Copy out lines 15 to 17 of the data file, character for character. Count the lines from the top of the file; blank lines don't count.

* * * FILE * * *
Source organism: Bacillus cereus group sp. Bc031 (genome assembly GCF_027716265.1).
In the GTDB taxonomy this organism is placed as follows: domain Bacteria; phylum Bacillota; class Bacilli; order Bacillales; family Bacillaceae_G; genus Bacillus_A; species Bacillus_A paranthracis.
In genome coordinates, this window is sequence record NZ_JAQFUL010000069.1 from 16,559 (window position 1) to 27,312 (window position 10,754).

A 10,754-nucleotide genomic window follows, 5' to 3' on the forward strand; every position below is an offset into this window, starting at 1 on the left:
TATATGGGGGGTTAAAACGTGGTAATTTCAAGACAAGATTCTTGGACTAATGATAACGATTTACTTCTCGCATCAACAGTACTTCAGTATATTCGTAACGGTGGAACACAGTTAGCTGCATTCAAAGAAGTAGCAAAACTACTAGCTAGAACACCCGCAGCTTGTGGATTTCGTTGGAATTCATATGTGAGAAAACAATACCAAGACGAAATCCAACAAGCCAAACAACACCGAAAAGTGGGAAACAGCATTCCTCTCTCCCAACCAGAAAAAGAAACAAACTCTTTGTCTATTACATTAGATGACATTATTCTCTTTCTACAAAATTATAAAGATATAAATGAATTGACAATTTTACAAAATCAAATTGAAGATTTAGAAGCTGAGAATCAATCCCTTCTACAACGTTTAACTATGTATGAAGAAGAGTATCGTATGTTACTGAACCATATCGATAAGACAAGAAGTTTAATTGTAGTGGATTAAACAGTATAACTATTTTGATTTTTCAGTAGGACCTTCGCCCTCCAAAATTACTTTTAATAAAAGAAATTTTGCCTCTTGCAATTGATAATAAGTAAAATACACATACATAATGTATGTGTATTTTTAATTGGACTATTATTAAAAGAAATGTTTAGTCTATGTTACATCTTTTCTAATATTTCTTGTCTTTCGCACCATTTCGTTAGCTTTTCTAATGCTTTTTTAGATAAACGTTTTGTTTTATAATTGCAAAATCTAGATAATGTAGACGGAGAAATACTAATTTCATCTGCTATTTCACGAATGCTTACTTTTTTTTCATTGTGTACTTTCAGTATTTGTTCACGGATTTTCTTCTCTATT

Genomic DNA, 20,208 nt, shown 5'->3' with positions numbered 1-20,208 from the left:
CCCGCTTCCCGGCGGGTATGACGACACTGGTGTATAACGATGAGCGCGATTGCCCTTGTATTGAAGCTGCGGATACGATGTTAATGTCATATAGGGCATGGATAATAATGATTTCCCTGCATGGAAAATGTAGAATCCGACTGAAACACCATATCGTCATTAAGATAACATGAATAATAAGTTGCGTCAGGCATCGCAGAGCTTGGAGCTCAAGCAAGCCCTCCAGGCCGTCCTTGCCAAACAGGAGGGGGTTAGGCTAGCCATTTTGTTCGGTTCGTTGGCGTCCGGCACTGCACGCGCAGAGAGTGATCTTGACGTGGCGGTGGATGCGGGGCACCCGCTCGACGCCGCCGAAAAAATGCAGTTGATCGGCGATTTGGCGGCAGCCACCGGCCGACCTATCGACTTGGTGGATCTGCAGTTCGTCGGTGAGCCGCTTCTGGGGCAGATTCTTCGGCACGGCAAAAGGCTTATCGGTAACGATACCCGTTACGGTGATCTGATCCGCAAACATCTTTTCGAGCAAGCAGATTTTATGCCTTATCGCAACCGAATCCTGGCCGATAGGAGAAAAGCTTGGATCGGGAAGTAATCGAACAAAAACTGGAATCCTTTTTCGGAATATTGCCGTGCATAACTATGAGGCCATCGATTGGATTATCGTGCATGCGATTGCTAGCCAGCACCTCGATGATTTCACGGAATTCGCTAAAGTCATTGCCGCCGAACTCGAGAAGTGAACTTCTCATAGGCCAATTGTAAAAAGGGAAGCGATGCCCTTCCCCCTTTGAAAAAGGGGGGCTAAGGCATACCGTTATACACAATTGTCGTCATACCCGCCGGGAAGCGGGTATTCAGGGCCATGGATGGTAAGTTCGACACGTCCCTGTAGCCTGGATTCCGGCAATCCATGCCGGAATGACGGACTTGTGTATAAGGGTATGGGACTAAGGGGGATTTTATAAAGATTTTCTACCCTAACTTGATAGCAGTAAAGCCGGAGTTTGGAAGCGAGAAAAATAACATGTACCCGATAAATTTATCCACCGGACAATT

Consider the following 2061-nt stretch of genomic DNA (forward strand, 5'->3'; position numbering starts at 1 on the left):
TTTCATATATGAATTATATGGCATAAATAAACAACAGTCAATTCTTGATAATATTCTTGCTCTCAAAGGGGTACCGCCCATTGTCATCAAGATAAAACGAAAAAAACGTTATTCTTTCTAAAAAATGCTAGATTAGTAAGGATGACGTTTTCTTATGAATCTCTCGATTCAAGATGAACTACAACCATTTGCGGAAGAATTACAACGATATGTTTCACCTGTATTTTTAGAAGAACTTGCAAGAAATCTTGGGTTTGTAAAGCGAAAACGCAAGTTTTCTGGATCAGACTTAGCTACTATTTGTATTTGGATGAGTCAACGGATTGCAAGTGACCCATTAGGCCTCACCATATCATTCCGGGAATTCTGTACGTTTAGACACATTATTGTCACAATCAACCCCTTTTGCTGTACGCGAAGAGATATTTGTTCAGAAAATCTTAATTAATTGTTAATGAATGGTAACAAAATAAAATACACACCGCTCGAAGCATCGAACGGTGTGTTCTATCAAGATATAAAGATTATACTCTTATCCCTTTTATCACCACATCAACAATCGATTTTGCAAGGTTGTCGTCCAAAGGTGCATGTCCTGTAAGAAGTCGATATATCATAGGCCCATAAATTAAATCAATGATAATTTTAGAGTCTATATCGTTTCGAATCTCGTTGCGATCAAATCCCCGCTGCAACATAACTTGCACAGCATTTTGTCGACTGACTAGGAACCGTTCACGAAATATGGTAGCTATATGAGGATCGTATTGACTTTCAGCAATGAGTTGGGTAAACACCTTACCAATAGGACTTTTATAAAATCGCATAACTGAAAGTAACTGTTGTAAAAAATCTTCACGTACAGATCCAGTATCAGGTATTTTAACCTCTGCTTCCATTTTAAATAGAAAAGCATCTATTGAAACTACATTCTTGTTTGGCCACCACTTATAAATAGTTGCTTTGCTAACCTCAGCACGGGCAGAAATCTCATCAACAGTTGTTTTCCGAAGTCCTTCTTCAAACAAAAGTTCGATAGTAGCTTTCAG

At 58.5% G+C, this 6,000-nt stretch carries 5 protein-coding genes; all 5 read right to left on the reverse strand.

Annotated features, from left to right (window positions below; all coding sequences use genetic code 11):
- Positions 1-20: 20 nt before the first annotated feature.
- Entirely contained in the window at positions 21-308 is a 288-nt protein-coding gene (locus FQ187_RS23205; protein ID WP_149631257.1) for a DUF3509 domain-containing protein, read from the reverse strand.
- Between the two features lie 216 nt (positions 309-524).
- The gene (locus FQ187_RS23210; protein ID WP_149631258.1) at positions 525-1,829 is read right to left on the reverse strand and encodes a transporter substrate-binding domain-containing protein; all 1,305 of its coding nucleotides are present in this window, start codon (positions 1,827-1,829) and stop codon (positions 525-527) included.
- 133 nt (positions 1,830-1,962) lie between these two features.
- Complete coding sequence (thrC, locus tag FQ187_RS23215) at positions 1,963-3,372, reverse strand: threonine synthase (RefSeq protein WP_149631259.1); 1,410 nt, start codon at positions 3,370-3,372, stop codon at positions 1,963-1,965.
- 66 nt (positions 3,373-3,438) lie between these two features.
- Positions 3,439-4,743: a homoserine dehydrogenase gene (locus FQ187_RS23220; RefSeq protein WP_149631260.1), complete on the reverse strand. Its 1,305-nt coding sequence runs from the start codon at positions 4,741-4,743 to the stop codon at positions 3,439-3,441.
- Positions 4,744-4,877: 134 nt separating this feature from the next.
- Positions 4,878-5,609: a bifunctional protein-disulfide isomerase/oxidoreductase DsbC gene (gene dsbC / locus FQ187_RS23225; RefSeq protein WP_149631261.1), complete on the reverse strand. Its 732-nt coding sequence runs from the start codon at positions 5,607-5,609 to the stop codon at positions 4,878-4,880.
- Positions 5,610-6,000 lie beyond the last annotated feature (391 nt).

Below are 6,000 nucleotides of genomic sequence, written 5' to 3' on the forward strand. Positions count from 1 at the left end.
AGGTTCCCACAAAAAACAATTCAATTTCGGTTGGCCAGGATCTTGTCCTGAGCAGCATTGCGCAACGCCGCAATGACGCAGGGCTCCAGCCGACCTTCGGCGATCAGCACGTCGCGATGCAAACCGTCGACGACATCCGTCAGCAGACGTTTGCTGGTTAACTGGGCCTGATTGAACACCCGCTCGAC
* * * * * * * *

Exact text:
- The gene (locus FQ187_RS23210; protein ID WP_149631258.1) at positions 525-1,829 is read right to left on the reverse strand and encodes a transporter substrate-binding domain-containing protein; all 1,305 of its coding nucleotides are present in this window, start codon (positions 1,827-1,829) and stop codon (positions 525-527) included.
- 133 nt (positions 1,830-1,962) lie between these two features.
- Complete coding sequence (thrC, locus tag FQ187_RS23215) at positions 1,963-3,372, reverse strand: threonine synthase (RefSeq protein WP_149631259.1); 1,410 nt, start codon at positions 3,370-3,372, stop codon at positions 1,963-1,965.